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Thread: Harambe

  1. #31
    this call is bein taped asynartetic's Avatar
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    Quote Originally Posted by MDP2525 View Post
    Reminds me of when I was a Guardian Ad Litem for the state.

    Whenever there was an animal abuse case there would be protesters. The courtroom would be full.

    In a different courtroom, the custody hearing of a man who physically abused his son was going on. No one there.

    It's not a judgement. More an observation. I remember when that picture of the dead Syrian boy washed up on the beach. I'm hearing a lot more about this gorilla.

    I don't know. Not saying they are related, that you can't care about both - more that there is a public discrepancy in both.

    I find it interesting psychologically, that when an animal is hurt it is easier to rally around the defense of it. Mainly because animals are a blank slate for all of our softness and vulnerability.

    When it is a human, we assign blame and want to look away because it reflects our darkest behaviors, not our softest ones.

    Just a thought.
    There is some truth here in what you say, and I can see why it is frustrating to see people show more sympathy when an animal dies, but I think it is also a natural reaction people feel regarding animals, due to some sense that they are innocents subject to primal instincts. Obviously the Syrian boy was an innocent as well and not responsible for what happened to him, but I think it's just some setting that activates in (some) humans' brains when they see animals getting a raw deal that makes them more upset than seeing it happen to human animals.

    FYI, I do remember the picture of the dead Syrian boy and I found it far more disturbing than this gorilla's death.

  2. #32
    Wallflower power! Punderstorm's Avatar
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    Why didn't they tranquilize him instead of killing him?
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  3. #33
    Damn American Cowboy Reborn Relic's Avatar
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    Quote Originally Posted by Punderstorm View Post
    Why didn't they tranquilize him instead of killing him?

    From what I've heard, the tranquilizer would've taken some time to actually kick in, and they wanted to minimize the amount of time the kid was in there with the gorilla as a threat to him. Also that it might provoke the gorilla further before it kicked in.

    That said, I feel like food-coaxing could probably have done a bit better. Most animals tend to move towards food and focus a lot on it. :p
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  4. #34
    Strongly Ambivalent Ivy's Avatar
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    Why not tranquilizer- Because it doesn't work right away and often makes the animal more aggressive before they pass out.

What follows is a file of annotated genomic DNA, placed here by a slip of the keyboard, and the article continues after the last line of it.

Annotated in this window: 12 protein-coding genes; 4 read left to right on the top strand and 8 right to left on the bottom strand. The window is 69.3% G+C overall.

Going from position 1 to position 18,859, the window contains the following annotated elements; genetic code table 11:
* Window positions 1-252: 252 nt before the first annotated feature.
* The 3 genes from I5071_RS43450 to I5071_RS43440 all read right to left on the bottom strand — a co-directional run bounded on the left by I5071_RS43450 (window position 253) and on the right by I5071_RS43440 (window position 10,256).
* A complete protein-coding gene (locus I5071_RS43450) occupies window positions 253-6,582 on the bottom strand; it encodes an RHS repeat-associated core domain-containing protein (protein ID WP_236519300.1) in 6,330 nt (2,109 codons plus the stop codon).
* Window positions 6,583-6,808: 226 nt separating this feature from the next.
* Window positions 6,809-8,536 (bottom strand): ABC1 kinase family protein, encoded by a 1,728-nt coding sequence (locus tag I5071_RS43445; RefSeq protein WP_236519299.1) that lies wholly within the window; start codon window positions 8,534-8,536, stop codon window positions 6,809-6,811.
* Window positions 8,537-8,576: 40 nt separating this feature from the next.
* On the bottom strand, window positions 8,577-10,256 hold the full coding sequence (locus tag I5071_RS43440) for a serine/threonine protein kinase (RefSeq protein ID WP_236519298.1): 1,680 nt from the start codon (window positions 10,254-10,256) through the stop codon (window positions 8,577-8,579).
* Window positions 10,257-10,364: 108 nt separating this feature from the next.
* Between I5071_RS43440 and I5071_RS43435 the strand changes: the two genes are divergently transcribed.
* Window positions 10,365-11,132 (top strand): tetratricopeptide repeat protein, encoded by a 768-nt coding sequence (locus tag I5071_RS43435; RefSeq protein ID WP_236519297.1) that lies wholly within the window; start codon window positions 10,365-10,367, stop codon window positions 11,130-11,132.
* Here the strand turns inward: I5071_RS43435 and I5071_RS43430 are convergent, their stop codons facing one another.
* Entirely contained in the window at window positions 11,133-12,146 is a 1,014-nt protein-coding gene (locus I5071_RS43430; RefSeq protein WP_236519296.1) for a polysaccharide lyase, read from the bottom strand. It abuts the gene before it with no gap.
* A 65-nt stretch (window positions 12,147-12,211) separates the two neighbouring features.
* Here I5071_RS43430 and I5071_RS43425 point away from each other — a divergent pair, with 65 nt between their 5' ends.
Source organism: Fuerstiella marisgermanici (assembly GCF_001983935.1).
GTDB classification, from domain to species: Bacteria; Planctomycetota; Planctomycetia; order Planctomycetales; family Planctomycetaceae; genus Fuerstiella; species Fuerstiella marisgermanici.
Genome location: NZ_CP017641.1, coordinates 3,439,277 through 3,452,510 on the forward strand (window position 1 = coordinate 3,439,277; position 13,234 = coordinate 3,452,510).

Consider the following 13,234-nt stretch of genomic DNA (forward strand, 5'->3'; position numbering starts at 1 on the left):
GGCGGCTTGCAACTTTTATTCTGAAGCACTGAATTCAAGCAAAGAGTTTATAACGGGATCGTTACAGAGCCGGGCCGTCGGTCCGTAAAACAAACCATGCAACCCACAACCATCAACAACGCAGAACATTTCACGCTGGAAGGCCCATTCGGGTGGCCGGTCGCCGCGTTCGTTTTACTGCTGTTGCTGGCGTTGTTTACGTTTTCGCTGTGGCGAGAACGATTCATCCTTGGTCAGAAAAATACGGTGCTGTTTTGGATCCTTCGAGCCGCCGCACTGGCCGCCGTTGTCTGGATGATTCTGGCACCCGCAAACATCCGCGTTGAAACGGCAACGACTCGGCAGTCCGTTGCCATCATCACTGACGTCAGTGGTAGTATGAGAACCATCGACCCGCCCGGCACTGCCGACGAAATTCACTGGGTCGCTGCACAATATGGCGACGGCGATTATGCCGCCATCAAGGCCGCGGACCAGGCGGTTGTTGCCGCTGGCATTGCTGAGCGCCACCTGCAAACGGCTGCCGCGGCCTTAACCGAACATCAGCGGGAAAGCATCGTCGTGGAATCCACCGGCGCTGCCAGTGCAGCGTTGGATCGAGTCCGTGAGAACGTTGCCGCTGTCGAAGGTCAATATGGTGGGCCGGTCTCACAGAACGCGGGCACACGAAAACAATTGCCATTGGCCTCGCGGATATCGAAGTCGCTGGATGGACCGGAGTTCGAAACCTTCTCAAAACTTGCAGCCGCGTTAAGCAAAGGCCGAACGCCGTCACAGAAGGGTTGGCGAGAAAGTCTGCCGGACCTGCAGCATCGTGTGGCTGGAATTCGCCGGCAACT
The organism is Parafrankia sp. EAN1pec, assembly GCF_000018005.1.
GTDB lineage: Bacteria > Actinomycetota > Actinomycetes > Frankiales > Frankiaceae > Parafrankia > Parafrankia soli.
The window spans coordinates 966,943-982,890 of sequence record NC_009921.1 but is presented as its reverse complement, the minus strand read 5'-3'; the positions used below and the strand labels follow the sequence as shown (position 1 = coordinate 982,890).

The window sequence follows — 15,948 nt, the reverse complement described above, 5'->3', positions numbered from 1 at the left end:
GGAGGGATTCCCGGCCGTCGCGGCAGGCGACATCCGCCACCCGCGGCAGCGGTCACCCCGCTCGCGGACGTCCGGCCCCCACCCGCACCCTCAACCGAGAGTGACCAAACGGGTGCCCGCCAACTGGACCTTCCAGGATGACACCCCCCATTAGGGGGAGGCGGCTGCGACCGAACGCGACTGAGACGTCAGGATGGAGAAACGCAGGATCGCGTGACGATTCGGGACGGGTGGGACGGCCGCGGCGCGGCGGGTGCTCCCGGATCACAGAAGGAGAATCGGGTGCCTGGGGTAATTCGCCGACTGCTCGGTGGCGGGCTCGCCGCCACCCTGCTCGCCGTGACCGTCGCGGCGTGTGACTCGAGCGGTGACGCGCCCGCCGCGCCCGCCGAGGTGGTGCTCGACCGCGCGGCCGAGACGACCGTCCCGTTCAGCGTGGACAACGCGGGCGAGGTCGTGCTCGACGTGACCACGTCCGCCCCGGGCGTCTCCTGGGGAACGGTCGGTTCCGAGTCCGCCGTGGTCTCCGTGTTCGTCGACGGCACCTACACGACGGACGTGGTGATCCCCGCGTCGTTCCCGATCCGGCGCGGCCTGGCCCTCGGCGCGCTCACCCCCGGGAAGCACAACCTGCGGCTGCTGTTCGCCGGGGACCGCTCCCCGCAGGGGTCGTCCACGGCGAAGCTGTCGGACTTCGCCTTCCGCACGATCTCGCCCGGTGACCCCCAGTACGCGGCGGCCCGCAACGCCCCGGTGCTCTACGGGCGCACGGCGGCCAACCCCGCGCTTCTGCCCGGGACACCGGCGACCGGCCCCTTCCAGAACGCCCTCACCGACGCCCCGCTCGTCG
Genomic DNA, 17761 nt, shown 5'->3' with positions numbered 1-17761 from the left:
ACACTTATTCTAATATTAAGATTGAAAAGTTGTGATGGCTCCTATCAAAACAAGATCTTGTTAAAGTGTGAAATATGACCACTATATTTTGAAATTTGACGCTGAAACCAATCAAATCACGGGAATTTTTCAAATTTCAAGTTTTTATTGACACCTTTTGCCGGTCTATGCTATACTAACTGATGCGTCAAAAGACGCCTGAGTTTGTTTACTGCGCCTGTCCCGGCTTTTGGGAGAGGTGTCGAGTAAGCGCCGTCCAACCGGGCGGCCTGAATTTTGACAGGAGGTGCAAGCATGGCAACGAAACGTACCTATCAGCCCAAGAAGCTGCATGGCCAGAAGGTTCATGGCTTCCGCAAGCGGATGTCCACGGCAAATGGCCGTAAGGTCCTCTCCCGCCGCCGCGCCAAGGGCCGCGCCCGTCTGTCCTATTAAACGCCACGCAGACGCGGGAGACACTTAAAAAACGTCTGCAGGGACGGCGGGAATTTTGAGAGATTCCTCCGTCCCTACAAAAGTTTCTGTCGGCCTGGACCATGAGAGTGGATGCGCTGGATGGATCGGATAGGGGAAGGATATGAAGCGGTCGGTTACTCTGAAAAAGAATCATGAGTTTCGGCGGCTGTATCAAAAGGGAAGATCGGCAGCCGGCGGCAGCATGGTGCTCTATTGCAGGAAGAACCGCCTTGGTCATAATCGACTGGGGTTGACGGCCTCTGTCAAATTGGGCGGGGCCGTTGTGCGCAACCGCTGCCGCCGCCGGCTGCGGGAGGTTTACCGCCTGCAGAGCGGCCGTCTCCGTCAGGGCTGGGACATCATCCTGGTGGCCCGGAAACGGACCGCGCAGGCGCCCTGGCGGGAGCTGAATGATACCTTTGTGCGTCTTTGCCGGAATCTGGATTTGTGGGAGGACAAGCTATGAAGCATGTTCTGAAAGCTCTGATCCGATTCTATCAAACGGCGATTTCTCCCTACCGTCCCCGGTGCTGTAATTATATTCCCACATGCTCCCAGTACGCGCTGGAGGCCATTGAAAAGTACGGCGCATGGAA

Why not food coaxing- They did food coaxing, that's why he was the only gorilla in the enclosure. All the female gorillas had been food-coaxed out. He didn't respond. As one actual animal expert I read put it, "What better treat for a captive animal than a real live kid!"
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  5. #35
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    Quote Originally Posted by Ivy View Post
    Why not tranquilizer- Because it doesn't work right away and often makes the animal more aggressive before they pass out.

    Why not food coaxing- They did food coaxing, that's why he was the only gorilla in the enclosure. All the female gorillas had been food-coaxed out. He didn't respond. As one actual animal expert I read put it, "What better treat for a captive animal than a real live kid!"
    Ach, sucks then.

    Hopefully eventually research and funding can make the system work better, but I unfortunately don't have the time or access to resources to do much about that. I have heard some of the zookeepers suggest that the tension and anxiety of the situation had some role to play in this for the gorilla, so maybe that's a potential avenue they're going to want to work towards, but really the solution might just lie in developing a better tranquilizer.

    I can accept that the zookeepers were defending a kid, and that's at worst a morally neutral act, so...yeah. :/ Most interested in fixing it so it doesn't happen again honestly. :/
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  6. #36
    ^He pronks, too! Magic Poriferan's Avatar
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  7. #37
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    You can be upset about Harambe and the reason why he was in captivity in the first place. People who have spent money to ensure that the parents are legally punished are myopic and possibly ignorant to the issues.

    However, when an endangered animal is in captivity, the expectation is for this animal to flourish and to mate. To survive, at the very least. One can recognize that the cost of this accident was very, very high and also understand that Lowland Gorillas are born in captivity because we hunt them and use their homes for ourselves. This, of course, means that we would have to address issues of survival and poverty for communities and villagers who are hunting animals that we deem endangered or those who have made a business of hunting safari's or poaching.